Centering discussion on antibody-drug conjugates in HR+ metastatic breast cancer, panelists consider the selection and use of these agents in practice.
Eva M. Ciruelos Gil, MD, PhD: Second question is the obvious one: how do we introduce sacituzumab govitecan [Trodelvy]? Yesterday, we discussed some data of sacituzumab govitecan and its efficacy irrespectively of HER2 status. It has been trying to help in the algorithm. When to use sacituzumab govitecan: before or after T-DXd [trastuzumab deruxtecan] in the HER2-low space? T-DXd works for HER2-zero and HER2-low. Maybe that is why this analysis was done and presented yesterday. In direct comparison between 2 trials, what would be your optimal sequence when sacituzumab govitecan is approved for this indication as well?
Sara M. Tolaney, MD, MPH: First of all, I was very excited to see the data from TROPiCS-02 with regards to overall survival. We saw the initial data comparing sacituzumab to the treatment of physician’s choice at ASCO [American Society of Clinical Oncology] with regards to progression-free survival [PFS] showing modest benefit. The PFS Delta, just about 2 months, was not as large as I think we wanted to see it. Seeing that there’s over a 3-month Delta in terms of overall survival, favoring sacituzumab, makes me think that it should be a standard option for our patients, but it is for a population of patients though that were pretreated more than DESTINY-Breast04 with 2 to 4 prior lines of chemotherapy for their metastatic disease. I tend to think of sacituzumab as a later-line agent, as was used in TROPiCS-02, meaning that I would think about using T-DXd probably in a second-line chemotherapy setting. Then, post-T-DXd, if they’re HER2-low, they could get sacituzumab. But if they’re HER2-zero, and not a candidate for T-DXd—which is about a third of our hormone receptor-positive patients—then it could be used as a second- [or] third-line chemotherapy agent. I think it just depends on their HER2-low status to make that decision.
Eva M. Ciruelos Gil, MD, PhD: Would you recommend retesting HER2 status when you have to make that decision? In our first-line patients, we didn’t used to biopsy and rebiopsy but it may be the next recommendation: to biopsy and rebiopsy to look for this dynamic X person on the targeted antigens. This may be a problem or an issue to be addressed when we plan to use particular ADCs [antibody-drug conjugates] because we’ll have many options. Maybe if it’s striving because of expression levels, we’ll have to biopsy, and rebiopsy. HER2 and HER3 is a very dynamic biomarker.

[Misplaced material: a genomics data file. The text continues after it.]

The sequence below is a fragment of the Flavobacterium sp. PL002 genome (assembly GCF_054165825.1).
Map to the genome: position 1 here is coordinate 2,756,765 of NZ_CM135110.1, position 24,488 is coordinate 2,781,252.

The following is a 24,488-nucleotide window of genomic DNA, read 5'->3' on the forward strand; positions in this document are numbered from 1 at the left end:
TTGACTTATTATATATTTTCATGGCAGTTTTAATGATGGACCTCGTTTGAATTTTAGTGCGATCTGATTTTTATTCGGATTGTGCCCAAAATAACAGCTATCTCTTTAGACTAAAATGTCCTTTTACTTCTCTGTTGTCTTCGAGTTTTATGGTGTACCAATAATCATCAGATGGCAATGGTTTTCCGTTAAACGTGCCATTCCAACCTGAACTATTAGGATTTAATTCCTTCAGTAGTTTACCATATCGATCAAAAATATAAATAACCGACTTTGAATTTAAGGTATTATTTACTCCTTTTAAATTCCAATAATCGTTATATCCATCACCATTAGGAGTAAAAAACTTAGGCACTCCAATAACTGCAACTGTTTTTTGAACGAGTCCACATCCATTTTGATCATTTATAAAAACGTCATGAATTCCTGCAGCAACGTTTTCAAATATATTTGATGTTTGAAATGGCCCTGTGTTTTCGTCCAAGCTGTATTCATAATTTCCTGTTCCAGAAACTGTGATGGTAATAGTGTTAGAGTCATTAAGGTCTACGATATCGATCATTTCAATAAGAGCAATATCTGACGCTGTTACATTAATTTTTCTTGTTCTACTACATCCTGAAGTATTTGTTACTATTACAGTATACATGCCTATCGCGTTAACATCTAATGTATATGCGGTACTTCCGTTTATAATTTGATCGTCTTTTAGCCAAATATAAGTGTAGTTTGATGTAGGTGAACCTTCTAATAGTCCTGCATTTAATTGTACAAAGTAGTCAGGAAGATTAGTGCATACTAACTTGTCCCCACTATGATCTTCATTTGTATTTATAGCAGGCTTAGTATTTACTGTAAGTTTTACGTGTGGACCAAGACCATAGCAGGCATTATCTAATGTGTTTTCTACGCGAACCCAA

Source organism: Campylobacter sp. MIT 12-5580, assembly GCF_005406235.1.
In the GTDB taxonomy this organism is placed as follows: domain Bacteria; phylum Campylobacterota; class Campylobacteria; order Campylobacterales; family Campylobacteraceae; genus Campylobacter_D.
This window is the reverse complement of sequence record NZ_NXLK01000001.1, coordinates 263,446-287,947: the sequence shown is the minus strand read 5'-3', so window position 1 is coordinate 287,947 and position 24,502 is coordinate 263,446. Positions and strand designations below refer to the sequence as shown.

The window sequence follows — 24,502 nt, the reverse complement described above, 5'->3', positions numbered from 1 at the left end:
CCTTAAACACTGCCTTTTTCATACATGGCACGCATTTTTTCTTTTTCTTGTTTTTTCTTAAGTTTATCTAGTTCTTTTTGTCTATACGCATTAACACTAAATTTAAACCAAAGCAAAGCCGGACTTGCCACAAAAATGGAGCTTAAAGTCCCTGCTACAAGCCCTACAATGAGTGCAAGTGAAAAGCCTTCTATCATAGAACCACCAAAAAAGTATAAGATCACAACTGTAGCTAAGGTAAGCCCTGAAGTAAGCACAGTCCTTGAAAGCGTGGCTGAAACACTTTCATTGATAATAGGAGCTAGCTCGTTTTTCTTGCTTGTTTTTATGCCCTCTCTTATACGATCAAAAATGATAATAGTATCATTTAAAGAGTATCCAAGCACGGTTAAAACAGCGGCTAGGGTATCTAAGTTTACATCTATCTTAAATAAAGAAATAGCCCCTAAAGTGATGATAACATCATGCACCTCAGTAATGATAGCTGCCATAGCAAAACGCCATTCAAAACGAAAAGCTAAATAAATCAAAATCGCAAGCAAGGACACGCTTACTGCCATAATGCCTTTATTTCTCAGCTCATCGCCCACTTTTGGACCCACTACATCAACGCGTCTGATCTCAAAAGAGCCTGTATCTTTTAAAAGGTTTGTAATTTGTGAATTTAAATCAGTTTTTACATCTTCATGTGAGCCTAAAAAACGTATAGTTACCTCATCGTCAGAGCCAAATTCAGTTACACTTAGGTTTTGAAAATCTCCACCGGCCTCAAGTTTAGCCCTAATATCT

Sara M. Tolaney, MD, MPH: I think this is a question I’m struggling with in clinic currently because HER2-low status is dynamic. We’ve seen some publications where if you go from a primary setting to a metastatic setting, you can see it go either way. You can see it go from HER2-low to HER2-zero, or HER2-zero to HER2-low. Even in the metastatic setting, we’re seeing the same dynamic trend. We don’t have as much data about how it trends through the metastatic setting, but just anecdotally in the clinic, I’ve seen this, and I have started biopsying more. The question I have is if I biopsy someone and they’re HER2-zero, but their biopsy in the prior metastatic setting it was HER2-low, what do I believe? Because 1. it’s dynamic, but 2. it’s probably also heterogeneous, so where I biopsied may also impact one, if another location is actually a HER2-low. In truth, I’ve been giving the patient the benefit of the doubt that if they’ve had 1 biopsy that was HER2-low, even if it’s not necessarily the most recent biopsy, I’ve been using T-DXd. But I think your point is super important. We need to understand this better because I don’t know. Does it matter, at the time that you start, if the biopsy is HER2-low, especially because our testing is not even so accurate? That is what worries me to make that decision.